Moving to North Carolina was a bit of a disappointment. When I first moved to the state, the area where I lived didn’t have Times delivery. If I wanted the paper, I had to either have it MAILED to me (meaning I wouldn’t get to read it on Sunday) or I could drive to the store to pick up the regional edition which, I have to tell you, was a bit flimsy. I was used to heaving around a paper that was thick as a brick, heavy as an anvil, stuffed with ads and the city desk section and tons of juicy New York-based tidbits. The pamphlet that was available in North Carolina was minus just about everything except the first section, business, politics, and luckily, still, the Book Review.
When I moved to Greensboro and then to Raleigh, I was able to resume my Sunday Times delivery, and the tradition continued. I made no plans for Sunday mornings, and once again hopped out of bed, put on the coffee and settled back in with the paper that landed on my doorstep.
It’s still something I look forward to every Sunday, although things have changed a bit. I received a Kindle for Christmas in 2009, and promptly tried out a Kindle subscription. I immediately saw the advantages. For a fraction of Sunday home delivery costs, I could read the Times EVERY day. When I got behind a few days, instead of the Leaning Pile of Paper sitting on my living room floor, the issues accumulated in my Kindle without taking up space. There was no ink all over my hands (and inevitably, my face) when I was done. It’s true, I missed the heft of the pages, running my fingers over the sections when I first picked it up to make sure everything was there, the pungent smell of the ink on paper, the crinkle of the paper as I maneuvered the oversized pages to comfortably read a column in an out-of-the-way corner, and of course, the crossword puzzle. Going digital did change the ritual a bit, less because the actions were important and more because the old way was how I had always done it.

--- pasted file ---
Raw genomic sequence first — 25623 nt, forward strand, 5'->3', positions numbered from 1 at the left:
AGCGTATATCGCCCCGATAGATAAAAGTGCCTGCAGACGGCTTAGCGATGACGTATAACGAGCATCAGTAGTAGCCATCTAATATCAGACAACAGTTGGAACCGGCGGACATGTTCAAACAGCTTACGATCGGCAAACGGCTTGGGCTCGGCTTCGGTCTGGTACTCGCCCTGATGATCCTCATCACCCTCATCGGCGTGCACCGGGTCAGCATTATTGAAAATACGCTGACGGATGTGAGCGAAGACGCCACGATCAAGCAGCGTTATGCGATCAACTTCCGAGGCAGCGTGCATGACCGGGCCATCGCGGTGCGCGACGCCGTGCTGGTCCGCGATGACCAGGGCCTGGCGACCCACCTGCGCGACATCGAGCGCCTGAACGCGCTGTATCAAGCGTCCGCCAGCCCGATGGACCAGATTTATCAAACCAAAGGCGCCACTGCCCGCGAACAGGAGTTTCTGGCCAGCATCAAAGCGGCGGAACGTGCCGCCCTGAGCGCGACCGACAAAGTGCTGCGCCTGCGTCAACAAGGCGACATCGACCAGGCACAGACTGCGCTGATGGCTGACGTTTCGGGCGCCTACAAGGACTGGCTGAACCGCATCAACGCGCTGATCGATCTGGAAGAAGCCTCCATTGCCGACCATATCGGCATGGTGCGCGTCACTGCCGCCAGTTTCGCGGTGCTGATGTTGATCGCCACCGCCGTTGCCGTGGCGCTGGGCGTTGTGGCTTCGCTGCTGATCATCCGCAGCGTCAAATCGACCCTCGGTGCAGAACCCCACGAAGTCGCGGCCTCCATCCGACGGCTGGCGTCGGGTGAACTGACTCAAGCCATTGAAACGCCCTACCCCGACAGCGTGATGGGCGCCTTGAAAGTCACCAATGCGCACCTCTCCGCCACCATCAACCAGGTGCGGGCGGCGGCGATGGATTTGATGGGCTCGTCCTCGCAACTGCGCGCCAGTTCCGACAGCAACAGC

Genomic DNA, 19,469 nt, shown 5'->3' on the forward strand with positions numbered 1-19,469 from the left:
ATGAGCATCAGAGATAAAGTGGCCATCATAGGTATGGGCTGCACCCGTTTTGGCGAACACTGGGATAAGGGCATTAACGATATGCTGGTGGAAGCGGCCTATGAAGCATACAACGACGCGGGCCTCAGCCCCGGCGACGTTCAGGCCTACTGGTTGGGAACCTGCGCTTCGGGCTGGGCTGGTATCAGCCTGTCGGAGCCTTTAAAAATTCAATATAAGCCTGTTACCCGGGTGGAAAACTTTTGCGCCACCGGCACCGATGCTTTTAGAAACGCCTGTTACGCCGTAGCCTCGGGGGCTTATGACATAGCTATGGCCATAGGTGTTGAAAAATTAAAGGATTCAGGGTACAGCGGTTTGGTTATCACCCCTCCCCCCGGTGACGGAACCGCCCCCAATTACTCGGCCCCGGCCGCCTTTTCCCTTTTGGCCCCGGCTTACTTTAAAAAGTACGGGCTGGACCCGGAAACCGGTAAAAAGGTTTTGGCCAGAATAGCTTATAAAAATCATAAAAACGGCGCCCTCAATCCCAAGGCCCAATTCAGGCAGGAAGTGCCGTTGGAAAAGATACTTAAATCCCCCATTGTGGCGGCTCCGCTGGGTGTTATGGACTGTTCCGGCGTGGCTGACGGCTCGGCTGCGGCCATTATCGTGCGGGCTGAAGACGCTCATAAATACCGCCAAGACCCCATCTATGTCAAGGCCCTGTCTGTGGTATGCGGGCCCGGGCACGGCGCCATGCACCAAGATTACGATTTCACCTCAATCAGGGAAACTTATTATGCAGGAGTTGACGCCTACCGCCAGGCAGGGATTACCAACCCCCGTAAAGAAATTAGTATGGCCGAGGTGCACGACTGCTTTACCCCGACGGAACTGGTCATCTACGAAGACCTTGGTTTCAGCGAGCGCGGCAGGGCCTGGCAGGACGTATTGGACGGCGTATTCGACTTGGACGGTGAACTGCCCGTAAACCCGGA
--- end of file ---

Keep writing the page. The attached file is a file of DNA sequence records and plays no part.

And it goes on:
Today, I am reading the Sunday Times for the first time ever on my iPad. It’s in color. There is additional content—slide shows and audio interviews and updated blogs and the like. Articles from earlier issues don’t disappear at midnight, apparently, and to see the captions on pictures you have to tap through to the article in its entirety. It’s taking a little getting used to, again. There’s no way to scan the entire page and take it all in at once, as there was with the paper version, and instead of a linear read like the Kindle (one story after another), the iPad shows you the sections as little boxes of text on a screen, just the opening nuggets of each article to tease you to tap through so I keep losing my place in the paper.
I’m adjusting, and I’ll learn to love it, I’m sure. Because in the end, it’s about the stories and the writing for me, and the real ritual is taking time out of my week every Sunday morning to enjoy them.
The one nice thing about reading the Sunday Times digitally is that all I have to do is roll over, grab the iPad from the nightstand, and start reading, even on the coldest and rainiest of days. Now if I could just see about putting a coffee maker in the bedroom, I’d be all set.